For many brands, Super Bowl XLIX was all about uplifting ads. Gone are the days of scantily clad women and slapstick humor: the most memorable commercials of the night embraced the opportunity to tell emotionally-charged stories that put the spotlight on customers.
Here are 3 trends that won Super Bowl 2015 and what they mean for marketing.
In the last few years, the way brands have marketed to men has become more nuanced and more emotional. The trend reached a new peak with this year’s Super Bowl.
Dads, in particular, got a lot of love this year. In a sentimental spot, Dove Men+Care paid tributes to fathers, proclaiming, “Care makes a man stronger.”
Nissan did something similar in With Dad, a 90-second spot that highlighted the struggle of a professional race-car driver to be close with his son.
- Customer Lovin’
Whether showing their affection for their patrons or telling customers that they matter, there was plenty of love this year.
In Pay with Lovin’, McDonald’s customers were given the option to pay for their meals not with cash but by expressing their fondness for their friends and family. The feel-good advert follows the company’s Archenemies campaign, which also draws inspiration from love.
Nationwide Insurance showed two ads. The one that people were more receptive to featured comedic actress Mindy Kaling. The lighthearted spot shows Kaling being passed over while hailing a taxi. “After years of being treated like she was invisible, it occurred to Mindy Kaling she might actually be invisible,” the narrator says. Kaling then does the things you normally wouldn’t do if people can see you: eating ice cream right from the jar while in a grocery store, sunbathing nude, and attempting to kiss Matt Damon. The punchline: Nationwide tells customers that they are not invisible, and the insurance company “sees you.”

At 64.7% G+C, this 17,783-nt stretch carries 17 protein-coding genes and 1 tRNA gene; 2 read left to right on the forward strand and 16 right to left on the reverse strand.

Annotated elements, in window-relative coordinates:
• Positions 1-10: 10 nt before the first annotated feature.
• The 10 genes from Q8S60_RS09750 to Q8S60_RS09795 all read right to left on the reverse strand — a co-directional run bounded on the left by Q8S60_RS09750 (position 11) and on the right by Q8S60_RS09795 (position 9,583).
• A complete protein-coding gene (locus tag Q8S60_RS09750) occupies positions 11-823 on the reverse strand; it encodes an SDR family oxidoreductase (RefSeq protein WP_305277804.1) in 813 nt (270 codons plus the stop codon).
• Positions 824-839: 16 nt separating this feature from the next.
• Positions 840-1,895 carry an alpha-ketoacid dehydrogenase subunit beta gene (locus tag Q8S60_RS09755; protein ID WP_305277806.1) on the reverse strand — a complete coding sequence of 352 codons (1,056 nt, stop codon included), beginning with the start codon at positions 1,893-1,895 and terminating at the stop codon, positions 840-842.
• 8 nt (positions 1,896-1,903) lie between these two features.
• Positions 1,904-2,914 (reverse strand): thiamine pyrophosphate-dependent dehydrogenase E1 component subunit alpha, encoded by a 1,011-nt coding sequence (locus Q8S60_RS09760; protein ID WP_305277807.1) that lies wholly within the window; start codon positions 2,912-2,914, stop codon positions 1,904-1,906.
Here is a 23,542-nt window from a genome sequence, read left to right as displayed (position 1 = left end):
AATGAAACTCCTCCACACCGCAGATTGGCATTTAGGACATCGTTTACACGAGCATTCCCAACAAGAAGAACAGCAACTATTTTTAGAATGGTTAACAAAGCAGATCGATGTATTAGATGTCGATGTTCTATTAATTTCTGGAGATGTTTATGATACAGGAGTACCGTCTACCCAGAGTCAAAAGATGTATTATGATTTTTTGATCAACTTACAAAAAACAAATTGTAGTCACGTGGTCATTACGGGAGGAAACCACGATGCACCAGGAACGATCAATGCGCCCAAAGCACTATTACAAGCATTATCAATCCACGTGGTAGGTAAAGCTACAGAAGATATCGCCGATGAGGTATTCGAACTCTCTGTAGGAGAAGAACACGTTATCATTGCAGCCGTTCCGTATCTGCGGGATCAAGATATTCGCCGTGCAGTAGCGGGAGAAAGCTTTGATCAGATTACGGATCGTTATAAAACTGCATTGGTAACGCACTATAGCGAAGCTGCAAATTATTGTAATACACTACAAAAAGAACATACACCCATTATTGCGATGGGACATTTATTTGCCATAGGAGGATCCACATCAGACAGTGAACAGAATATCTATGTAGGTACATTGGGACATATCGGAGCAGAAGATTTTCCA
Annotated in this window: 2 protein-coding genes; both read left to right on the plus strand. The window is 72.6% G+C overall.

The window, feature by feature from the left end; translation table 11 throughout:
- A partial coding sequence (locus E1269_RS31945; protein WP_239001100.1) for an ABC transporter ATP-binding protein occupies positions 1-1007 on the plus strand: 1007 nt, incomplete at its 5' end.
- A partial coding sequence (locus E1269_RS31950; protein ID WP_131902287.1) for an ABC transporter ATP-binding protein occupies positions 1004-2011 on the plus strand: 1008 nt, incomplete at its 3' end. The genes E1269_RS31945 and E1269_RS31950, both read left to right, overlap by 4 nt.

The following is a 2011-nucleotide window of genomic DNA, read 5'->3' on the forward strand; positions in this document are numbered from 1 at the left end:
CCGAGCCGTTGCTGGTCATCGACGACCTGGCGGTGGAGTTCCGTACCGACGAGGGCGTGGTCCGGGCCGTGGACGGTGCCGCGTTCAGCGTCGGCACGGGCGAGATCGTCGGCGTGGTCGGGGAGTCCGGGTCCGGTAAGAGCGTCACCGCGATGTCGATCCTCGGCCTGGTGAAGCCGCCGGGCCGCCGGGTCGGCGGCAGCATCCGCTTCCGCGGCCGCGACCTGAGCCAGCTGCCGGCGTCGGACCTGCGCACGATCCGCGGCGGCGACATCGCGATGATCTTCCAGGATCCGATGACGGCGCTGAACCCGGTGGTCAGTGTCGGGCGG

Camaraderie was another big theme. For example, Super Bowl ad veteran Coca-Cola chose to tackle cyber bullying with its #MakeItHappy spot. Supported by its microsite, the campaign urges people to make the Internet a happier place by fostering friendships and positivity online instead of spreading hatred.
Drawing from the viral success of its 2014 campaign, Budweiser’s #BestBuds tells the story of a lost puppy finding his way home to be with its owner.
Some Super Bowl losers
Not all emotional ads resonated with viewers. Unlike its Invisible ad, Nationwide Insurance’s grim Boy Can’t Grow spot was met with mixed reviews. “I’ll never learn to ride a bike or get cooties,” a little boy says in the ad. “I’ll never learn to fly or travel the world with my best friend.”
Later, the boy reveals, “I couldn’t grow up because I died from an accident.”
People complained that the ad’s somber tone dampened the event’s upbeat vibe. Viewer reaction was so strong that the company had to issue a statement defending the ad.
“We knew the ad would spur a variety of reactions,” claims the insurance company. “While some did not care for the ad, we hope it served to begin a dialogue to make safe happen for children everywhere.”
Even humor wasn’t a safe bet. GoDaddy decided not to air its Journey Home ad, a parody of Budweiser’s 2014 Lost Puppy spot, after drawing wide criticism from customers, animal activists and the general public.
These missteps are reminders that ad and message testing need to be part of an advertiser’s toolkit. When your $4.5-million-per-30-second commercial is about to shown to more than 100 million people, it’s critical that the right message is communicated.
Overall, this year’s Super Bowl shows that more companies are trying to connect with customers in a more meaningful way. More brands are waking up to the fact that showing customers the love and respect they demand and deserve is good for business. By talking about happiness and love, companies want customers to know that their brands are more than just about what they sell. Companies are realizing that empowered customers want more than just great products or services; customers today support brands whose values align with theirs.
Of course, telling customers you love them and creating tear-jerking ads isn’t enough. True customer love comes from an understanding of your customers—it comes from treating them as true partners in your company.